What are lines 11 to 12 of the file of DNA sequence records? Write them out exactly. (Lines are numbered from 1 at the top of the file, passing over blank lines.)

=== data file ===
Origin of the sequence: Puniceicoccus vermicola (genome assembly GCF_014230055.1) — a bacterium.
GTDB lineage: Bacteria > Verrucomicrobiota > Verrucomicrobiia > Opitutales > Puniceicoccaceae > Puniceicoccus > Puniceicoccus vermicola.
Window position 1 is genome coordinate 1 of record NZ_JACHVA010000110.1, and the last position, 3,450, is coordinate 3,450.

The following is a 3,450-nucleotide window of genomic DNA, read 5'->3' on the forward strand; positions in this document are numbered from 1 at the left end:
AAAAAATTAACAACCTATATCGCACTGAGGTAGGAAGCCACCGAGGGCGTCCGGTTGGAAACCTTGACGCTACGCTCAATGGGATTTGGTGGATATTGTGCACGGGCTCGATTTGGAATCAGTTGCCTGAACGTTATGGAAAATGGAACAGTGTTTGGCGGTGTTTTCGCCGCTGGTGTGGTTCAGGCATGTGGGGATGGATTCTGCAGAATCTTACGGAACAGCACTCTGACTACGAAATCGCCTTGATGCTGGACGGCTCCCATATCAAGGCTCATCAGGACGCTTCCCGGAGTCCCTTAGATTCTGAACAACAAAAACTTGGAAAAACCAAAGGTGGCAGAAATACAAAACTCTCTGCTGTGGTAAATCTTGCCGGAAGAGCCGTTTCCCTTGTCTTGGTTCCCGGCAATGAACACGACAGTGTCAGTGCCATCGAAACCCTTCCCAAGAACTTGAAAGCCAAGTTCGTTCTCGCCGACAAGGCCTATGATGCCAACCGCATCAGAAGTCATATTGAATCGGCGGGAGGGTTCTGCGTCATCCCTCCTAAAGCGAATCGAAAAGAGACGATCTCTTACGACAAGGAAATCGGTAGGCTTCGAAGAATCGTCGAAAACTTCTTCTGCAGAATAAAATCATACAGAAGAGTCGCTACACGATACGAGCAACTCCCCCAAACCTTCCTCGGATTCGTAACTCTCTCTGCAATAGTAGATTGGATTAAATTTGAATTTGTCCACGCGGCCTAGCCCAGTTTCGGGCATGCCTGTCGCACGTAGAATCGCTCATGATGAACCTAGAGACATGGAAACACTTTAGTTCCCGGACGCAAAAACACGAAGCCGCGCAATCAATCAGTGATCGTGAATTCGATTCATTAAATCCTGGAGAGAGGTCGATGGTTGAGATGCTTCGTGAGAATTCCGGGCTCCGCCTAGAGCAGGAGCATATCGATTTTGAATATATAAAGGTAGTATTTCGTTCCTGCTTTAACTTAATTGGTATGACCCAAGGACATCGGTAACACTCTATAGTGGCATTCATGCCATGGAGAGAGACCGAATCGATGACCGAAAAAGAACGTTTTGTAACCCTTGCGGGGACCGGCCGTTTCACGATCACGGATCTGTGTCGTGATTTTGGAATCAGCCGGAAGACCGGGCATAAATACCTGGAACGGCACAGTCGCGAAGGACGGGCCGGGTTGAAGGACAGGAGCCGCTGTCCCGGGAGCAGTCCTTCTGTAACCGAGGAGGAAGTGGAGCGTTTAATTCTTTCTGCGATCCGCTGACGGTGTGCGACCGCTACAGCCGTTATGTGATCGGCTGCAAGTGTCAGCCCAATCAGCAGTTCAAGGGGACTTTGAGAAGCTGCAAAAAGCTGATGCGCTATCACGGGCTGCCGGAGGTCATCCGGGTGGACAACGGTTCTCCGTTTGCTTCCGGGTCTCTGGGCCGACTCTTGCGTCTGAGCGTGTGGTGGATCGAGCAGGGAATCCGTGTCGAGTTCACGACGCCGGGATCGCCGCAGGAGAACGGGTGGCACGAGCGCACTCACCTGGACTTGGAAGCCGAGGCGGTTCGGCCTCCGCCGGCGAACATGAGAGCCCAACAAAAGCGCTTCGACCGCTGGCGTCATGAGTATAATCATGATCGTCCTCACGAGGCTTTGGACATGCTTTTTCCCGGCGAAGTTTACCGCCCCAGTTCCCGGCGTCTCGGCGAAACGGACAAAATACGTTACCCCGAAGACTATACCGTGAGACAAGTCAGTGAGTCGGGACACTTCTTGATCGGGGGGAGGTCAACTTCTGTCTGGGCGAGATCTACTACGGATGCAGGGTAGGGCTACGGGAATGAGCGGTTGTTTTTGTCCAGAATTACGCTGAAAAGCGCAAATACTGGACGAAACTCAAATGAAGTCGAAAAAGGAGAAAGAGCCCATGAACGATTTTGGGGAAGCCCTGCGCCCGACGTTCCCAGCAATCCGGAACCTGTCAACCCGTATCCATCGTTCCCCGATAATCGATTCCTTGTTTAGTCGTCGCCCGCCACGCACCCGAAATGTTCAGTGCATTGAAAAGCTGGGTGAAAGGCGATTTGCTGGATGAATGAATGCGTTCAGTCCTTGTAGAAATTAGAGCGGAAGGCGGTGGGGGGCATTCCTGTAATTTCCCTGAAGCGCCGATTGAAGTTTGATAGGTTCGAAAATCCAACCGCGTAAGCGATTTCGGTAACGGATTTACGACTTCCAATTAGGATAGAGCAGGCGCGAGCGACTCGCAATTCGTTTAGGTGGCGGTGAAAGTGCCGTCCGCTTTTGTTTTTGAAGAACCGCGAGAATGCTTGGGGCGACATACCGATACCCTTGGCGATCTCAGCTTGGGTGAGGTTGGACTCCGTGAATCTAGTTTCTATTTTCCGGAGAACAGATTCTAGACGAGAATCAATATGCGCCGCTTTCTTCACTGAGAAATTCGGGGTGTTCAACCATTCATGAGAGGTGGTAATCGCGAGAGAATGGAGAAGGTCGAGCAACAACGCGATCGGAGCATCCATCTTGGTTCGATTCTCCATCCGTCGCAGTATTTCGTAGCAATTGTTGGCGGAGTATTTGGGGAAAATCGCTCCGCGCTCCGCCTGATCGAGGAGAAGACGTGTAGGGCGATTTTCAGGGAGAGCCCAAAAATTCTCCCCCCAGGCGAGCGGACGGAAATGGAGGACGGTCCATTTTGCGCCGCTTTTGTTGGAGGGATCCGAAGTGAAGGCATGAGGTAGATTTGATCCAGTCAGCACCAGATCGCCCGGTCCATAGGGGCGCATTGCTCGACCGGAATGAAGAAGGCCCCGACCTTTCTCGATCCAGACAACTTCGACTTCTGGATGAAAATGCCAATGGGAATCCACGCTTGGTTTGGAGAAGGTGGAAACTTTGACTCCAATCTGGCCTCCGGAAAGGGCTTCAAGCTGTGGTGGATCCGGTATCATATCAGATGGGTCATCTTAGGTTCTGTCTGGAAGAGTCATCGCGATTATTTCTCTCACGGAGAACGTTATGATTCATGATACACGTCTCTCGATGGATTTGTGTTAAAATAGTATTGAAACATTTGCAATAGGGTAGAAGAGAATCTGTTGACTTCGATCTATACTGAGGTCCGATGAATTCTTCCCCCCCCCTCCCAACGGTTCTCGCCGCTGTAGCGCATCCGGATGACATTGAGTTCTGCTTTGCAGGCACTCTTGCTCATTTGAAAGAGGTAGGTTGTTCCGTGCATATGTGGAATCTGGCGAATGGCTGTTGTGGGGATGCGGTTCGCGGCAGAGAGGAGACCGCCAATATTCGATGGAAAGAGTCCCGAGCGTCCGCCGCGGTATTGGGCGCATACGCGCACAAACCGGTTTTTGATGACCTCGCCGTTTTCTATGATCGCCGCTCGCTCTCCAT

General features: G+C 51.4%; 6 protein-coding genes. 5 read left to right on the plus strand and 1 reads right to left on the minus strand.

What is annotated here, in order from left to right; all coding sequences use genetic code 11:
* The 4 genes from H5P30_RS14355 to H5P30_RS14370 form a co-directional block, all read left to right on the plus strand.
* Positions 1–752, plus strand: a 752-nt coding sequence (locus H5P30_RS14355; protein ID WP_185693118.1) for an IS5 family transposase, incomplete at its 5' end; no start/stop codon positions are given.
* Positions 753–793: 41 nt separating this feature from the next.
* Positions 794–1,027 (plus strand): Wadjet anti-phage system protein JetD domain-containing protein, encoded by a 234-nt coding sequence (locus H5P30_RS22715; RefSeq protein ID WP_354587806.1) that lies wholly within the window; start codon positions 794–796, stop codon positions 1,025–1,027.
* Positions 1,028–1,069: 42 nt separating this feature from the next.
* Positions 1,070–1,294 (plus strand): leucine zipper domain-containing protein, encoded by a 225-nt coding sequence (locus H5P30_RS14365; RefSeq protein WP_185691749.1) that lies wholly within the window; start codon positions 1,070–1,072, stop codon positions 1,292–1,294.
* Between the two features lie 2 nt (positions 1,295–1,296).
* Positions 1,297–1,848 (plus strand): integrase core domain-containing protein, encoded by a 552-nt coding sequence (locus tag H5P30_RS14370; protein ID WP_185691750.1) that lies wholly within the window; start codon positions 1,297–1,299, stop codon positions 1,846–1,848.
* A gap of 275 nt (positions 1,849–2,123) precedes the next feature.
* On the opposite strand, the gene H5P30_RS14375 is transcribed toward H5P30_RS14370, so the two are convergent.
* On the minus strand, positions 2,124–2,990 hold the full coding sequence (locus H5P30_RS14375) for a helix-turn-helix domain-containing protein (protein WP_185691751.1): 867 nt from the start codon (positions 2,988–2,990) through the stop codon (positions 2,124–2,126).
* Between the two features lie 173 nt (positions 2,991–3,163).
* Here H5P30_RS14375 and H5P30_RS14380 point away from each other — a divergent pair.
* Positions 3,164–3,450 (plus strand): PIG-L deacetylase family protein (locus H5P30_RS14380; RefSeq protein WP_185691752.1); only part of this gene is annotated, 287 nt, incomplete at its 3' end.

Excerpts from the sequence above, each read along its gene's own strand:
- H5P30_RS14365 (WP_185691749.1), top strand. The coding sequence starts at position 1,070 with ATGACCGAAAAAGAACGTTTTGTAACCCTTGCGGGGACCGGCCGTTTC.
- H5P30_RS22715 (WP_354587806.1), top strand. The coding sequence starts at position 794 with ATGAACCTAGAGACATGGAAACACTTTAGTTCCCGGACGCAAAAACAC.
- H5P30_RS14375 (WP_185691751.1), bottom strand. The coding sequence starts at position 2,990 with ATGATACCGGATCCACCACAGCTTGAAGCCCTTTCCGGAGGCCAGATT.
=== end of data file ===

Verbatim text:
* Positions 794–1,027 (plus strand): Wadjet anti-phage system protein JetD domain-containing protein, encoded by a 234-nt coding sequence (locus H5P30_RS22715; RefSeq protein ID WP_354587806.1) that lies wholly within the window; start codon positions 794–796, stop codon positions 1,025–1,027.
* Positions 1,028–1,069: 42 nt separating this feature from the next.